He believes that slicing an even greater chunk off his 60m best on Saturday means special things are on the horizon come the major summer meets — the USA Track and Field Outdoor Championships in July (on the same Oregon track where he ran the American 200m record) and the world championships in Budapest in August.

After focusing on the 200m last year, Lyles plans to race both the 100m and the 200m this year. He has a bye into the 200m at world championships, so expect him to race the 100m at USATF Outdoors, where the top three are in line to join world champ Fred Kerley on the world team.

Lyles’ personal best in the 100m is 9.86, a tenth off the best times from Kerley, Bromell and 2019 World 100m champ Christian Coleman. Bolt is in his own tier at 9.58.

Also Saturday, Grant Holloway extended a near-nine-year, 50-plus-race win streak in the 60m hurdles, clocking 7.38 seconds, nine hundredths off his world record. Olympic teammate Daniel Roberts was second in 7.46. Trey Cunningham, who took silver behind Holloway in the 110m hurdles at last July’s world outdoor championships, was fifth in 7.67.

Aleia Hobbs won the women’s 60m in 7.02 seconds, one week after clocking a personal-best 6.98 to become the third-fastest American in history after Gail Devers and Marion Jones (both 6.95). Hobbs, 26, placed sixth in the 100m at last July’s world championships.

Sydney McLaughlin-Levrone, the Olympic and world 400m hurdles champion competing for the first time since August, and Jamaican Shericka Jackson, the world 200m champion, were ninth and 10th in the 60m heats, just missing the eight-woman final.

In the women’s pole vault, Bridget Williams, seventh at last year’s USA Track and Field Outdoor Championships, upset the last two Olympic champions — American Katie Moon and Greek Katerina Stefanidi. Williams won with a 4.63-meter clearance (and then cleared 4.71 and a personal-best 4.77). Stefanidi missed three attempts at 4.63, while Moon went out at 4.55.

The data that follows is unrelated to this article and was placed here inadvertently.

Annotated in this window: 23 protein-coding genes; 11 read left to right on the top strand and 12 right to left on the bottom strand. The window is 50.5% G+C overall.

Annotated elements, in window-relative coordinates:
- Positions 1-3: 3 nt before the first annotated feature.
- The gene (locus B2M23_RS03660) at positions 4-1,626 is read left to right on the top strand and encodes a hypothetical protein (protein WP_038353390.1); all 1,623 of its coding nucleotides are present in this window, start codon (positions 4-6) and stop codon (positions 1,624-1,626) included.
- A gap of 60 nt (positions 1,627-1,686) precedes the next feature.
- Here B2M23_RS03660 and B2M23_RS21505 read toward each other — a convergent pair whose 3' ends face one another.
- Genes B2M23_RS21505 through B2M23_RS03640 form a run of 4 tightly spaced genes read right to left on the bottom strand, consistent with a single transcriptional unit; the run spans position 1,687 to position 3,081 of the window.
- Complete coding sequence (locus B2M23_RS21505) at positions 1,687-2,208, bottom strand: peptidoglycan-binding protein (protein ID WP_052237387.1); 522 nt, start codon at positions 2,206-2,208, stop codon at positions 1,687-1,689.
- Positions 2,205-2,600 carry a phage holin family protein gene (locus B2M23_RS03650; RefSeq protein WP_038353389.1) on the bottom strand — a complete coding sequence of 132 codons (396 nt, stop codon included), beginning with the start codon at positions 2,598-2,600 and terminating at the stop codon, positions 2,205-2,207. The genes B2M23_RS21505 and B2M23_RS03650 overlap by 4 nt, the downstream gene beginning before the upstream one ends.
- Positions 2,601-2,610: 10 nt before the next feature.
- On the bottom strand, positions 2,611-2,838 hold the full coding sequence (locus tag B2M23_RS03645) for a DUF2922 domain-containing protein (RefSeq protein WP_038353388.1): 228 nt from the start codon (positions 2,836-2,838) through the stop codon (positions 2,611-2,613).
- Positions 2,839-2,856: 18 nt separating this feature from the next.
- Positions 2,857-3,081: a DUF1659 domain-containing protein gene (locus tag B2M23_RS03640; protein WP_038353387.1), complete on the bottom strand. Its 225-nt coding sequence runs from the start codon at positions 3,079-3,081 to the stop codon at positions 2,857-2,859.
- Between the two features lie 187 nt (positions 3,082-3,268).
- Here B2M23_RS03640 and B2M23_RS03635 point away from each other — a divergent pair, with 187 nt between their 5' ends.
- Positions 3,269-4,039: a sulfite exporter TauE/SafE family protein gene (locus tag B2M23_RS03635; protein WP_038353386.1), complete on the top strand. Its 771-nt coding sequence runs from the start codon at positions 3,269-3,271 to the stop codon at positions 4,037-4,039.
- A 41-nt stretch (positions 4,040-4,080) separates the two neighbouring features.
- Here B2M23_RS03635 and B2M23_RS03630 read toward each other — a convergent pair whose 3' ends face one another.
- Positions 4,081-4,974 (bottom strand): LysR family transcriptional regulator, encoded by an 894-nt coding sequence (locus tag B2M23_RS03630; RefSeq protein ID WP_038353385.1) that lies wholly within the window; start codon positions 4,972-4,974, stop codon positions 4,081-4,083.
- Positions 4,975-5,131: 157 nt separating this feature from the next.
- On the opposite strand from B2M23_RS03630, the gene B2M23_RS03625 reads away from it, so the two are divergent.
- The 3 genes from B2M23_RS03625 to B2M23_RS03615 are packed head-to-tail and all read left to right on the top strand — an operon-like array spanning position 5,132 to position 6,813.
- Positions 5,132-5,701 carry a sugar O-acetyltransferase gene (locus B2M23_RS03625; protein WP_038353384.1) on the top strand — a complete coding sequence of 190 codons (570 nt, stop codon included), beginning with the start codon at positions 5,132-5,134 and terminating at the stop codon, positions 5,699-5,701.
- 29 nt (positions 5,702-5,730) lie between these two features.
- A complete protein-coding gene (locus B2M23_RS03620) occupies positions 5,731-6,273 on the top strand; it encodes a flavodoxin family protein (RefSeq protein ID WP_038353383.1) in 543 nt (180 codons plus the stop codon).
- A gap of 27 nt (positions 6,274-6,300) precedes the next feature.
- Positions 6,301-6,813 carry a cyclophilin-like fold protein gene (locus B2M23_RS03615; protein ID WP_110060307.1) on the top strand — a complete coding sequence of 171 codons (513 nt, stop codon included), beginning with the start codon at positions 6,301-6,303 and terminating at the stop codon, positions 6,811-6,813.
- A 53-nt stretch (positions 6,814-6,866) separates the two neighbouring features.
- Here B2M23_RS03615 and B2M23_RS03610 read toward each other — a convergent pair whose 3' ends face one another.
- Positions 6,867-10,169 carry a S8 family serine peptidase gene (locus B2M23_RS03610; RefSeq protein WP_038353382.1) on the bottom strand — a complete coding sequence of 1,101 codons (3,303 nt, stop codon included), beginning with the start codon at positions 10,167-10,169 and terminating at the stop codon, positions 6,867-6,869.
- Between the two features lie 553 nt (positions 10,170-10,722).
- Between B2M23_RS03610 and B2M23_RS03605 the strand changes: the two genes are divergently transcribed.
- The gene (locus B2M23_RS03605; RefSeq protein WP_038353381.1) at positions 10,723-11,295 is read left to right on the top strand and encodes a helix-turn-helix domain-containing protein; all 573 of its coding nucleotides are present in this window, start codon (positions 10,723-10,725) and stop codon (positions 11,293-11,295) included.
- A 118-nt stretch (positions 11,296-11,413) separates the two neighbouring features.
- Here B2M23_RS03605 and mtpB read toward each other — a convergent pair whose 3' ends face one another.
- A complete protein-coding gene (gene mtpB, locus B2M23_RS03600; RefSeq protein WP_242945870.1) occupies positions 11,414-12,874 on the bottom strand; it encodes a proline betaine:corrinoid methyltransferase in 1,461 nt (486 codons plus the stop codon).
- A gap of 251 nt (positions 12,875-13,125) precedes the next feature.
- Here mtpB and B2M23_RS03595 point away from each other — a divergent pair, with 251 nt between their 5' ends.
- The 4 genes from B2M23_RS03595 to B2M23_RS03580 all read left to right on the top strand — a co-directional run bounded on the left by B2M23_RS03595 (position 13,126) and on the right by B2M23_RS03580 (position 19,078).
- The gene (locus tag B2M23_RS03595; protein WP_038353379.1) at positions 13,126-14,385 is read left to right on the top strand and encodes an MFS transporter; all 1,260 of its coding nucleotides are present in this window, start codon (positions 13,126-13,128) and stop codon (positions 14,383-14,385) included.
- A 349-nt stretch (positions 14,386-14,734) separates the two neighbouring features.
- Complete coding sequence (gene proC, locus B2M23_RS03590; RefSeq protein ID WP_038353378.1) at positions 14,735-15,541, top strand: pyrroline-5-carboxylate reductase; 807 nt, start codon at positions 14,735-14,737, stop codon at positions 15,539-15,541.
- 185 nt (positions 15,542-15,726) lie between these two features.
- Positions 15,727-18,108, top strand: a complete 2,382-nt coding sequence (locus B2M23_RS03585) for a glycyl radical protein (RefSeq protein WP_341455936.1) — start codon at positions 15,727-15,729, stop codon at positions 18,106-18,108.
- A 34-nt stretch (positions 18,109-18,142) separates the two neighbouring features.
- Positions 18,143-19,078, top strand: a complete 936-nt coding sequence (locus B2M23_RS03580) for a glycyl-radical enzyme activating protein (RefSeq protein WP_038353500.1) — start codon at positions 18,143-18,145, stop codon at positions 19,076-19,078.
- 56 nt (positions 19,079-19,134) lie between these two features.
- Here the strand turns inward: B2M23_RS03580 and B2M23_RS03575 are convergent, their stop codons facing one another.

The indoor track and field season continues with the Millrose Games in New York City next Saturday at 4 p.m. ET on NBC, NBCSports.com/live, the NBC Sports app and Peacock.

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Birk Irving, last man on Olympic team, extends breakout season with Mammoth win

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One year ago, Birk Irving was the last man to make the four-man U.S. Olympic ski halfpipe team. Since, he continued to climb the ranks in arguably the nation’s strongest discipline across skiing and snowboarding.

Irving earned his second World Cup win this season, taking the U.S. Grand Prix at Mammoth Mountain, California, on Friday.

Irving posted a 94-point final run, edging Canadian Brendan Mackay by one point. David Wise, the two-time Olympic champion who won his fifth X Games Aspen title last Sunday, was third.

A tribute was held to 2015 World champion Kyle Smaine, a U.S. halfpipe skier who died in an avalanche in Japan last Sunday.

“We’re all skiing the best we have because we’re all skiing with Kyle in our hearts,” Irving said, according to U.S. Ski and Snowboard. “We’re skiing for him, and we know he’s looking down on us. We miss you Kyle. We love you. Thank you for keeping us safe in the pipe today.”

Irving also won the U.S. Grand Prix at Copper Mountain, Colorado, on Dec. 17. Plus, the 23-year-old from Colorado had his best career X Games Aspen finish last Sunday, taking second.

The next major event is the world championships in Georgia (the country, not the state) in early March. Irving was third at the last worlds in 2021, then fifth at the Olympics last February.

The U.S. has been the strongest nation in men’s ski halfpipe since it debuted at the Olympics in 2014. Wise won the first two gold medals. Alex Ferreira won silver and bronze at the last two Olympics. Aaron Blunck is a world champion and X Games champion.

Irving is younger than all of them and has beaten all of them at multiple competitions this season.

New Zealand’s Nico Porteous, the reigning Olympic gold medalist, hasn’t competed since the Games after undergoing offseason knee surgery.

In snowboarding events at Mammoth, Americans Julia Marino and Lyon Farrell earned slopestyle wins by posting the top qualification scores. The finals were canceled due to wind.